On our most recent trip to New York City, I decided an appropriately ‘fun’ surprise would be to take my husband to Ellen’s Stardust Diner. This was my second choice, after reading online that late-1990s favourite Mars 2112 had declined significantly in the intervening years. So Ellen’s it was! I helpfully neglected to tell him indoors that the main feature of Ellen’s is the restaurant’s singing wait staff, who sing songs from Broadway musicals. Did I mention that his favourite musical was this?:
i.e., THAT HE DOESN’T LIKE MUSICALS?
(This makes me a really bad person, doesn’t it?)
So apart from this being a place that most likely didn’t float my husband’s boat as much as mine (I LOVE musicals), was there anything else for us to dislike?
First of all, there was the line. I know that it was a Saturday night in New York City, in what was beginning to be high season (early May). However, there was nothing on the website that indicated that you ought to reserve a seat or indeed that this was even possible (looking at it again, they only accept reservations for parties over 20 people). So to find a queue that literally stretched out the restaurant door, round the corner and along the pavement was a little bit of a shock. To have to wait half an hour to even get in the door, for something that you know won’t be gourmet cuisine, is never the best start to the evening, despite the concierge’s clear efforts and communication showing that they were doing everything possible to get everyone seated quickly.
But eventually we got in, and were ushered to one of the balcony/gallery seats, which doesn’t affect your view of the action, as the singing waitstaff are naturally moving around constantly to serve food and to sing. There’s certainly no danger of you not hearing the action, as the acoustics are certainly loud even if they’re not very refined or balanced. (Singers sometimes missed their cues thanks to the noise of the restaurant drowning out the backing track.) The loud music serves to make this the main event, rather than the 50s diner-inspired food, which is in some ways a good thing (or perhaps not, if you don’t like musicals). More on this later.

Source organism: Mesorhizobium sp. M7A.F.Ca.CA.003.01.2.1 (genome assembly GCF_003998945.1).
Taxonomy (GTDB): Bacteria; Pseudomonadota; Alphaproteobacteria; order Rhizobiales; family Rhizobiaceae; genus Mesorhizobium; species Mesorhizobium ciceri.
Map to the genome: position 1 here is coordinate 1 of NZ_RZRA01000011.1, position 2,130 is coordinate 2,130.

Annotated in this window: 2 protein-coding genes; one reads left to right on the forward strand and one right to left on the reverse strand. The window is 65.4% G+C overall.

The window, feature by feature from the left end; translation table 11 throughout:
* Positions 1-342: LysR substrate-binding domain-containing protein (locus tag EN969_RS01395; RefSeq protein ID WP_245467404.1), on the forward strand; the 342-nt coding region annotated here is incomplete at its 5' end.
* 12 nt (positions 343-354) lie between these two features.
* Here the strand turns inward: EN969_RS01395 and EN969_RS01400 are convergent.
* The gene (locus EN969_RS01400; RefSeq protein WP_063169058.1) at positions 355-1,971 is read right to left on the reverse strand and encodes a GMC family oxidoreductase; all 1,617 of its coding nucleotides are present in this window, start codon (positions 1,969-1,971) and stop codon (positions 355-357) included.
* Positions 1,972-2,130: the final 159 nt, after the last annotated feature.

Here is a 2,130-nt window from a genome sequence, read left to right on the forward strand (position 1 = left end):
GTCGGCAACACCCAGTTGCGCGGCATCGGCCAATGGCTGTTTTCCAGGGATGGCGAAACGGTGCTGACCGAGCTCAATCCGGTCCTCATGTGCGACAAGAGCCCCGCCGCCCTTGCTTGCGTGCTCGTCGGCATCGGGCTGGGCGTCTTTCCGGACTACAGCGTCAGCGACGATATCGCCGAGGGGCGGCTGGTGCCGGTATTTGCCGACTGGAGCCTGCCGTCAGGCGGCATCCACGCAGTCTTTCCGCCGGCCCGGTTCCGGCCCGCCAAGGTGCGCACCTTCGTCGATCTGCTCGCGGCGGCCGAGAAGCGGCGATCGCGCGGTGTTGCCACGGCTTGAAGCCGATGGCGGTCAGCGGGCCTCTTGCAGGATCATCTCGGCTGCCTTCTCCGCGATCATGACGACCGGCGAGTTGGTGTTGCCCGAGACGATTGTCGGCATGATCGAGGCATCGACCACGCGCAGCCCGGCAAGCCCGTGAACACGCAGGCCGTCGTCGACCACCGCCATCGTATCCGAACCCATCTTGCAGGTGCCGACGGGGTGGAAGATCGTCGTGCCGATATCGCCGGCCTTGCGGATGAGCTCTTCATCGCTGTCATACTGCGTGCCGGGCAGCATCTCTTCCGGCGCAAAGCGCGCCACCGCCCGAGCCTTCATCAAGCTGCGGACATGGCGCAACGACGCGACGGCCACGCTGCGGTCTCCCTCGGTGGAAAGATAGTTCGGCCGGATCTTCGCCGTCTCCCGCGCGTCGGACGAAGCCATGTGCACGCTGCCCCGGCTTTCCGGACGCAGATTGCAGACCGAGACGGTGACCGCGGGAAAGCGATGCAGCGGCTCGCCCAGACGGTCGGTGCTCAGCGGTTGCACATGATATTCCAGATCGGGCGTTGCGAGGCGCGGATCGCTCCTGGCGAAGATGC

We all know that wait staff in America are paid badly and rely heavily on tips to make a living, which to me seems inherently wrong. What seems even more wrong (if that’s possible) at Ellen’s is that staff effectively beg for even more tips by passing around a bucket as ‘payment’ for their singing. Of course customers aren’t obliged to pay up, but it does make you wonder: just how badly are they being paid? Are they being exploited, or just maximising their resources?
This all serves to distract diners from their food, which is average at best. The ice-cream soda I had at the start was frankly the best bit, and probably only for the novelty of it. Our main courses (Brooklyn Brisket – a steak and provolone sandwich served with potato pancakes – and Stardust Nachos) were huge and greasy. I know it’s America, but surely smaller, better-quality portions are the way forward? Or is the hope that you’ll be so distracted by the singing that you won’t give a monkey’s about what you’re eating?
This all came to $50, including tax and the requisite tip, which seemed too much for what we got. (Bear in mind we ordered no desserts, no side dishes, and no drinks other than the ice cream soda.) Yes, I know it’s New York, on a Saturday night, at the beginning of high season, at what I understand is a relatively high-profile establishment. But surely quality of food has to count for something? We were left feeling disappointed at the mediocrity of the whole thing and generally poor value for money. It’s probably a good visit if you go with mid-week with friends who love musicals as much as you do, and if you just want to eat ice cream. But apart from that, we came to the conclusion that we’d rather stay home, make our own food, and watch the Simpsons’ musical version of Planet Of The Apes, as all Ellen’s did was make a monkey out of us.
1650 Broadway @ 51st Street, NY 10019
Reservations only accepted for parties over 20 people. Phone 212-956-5151.
Leave a Response »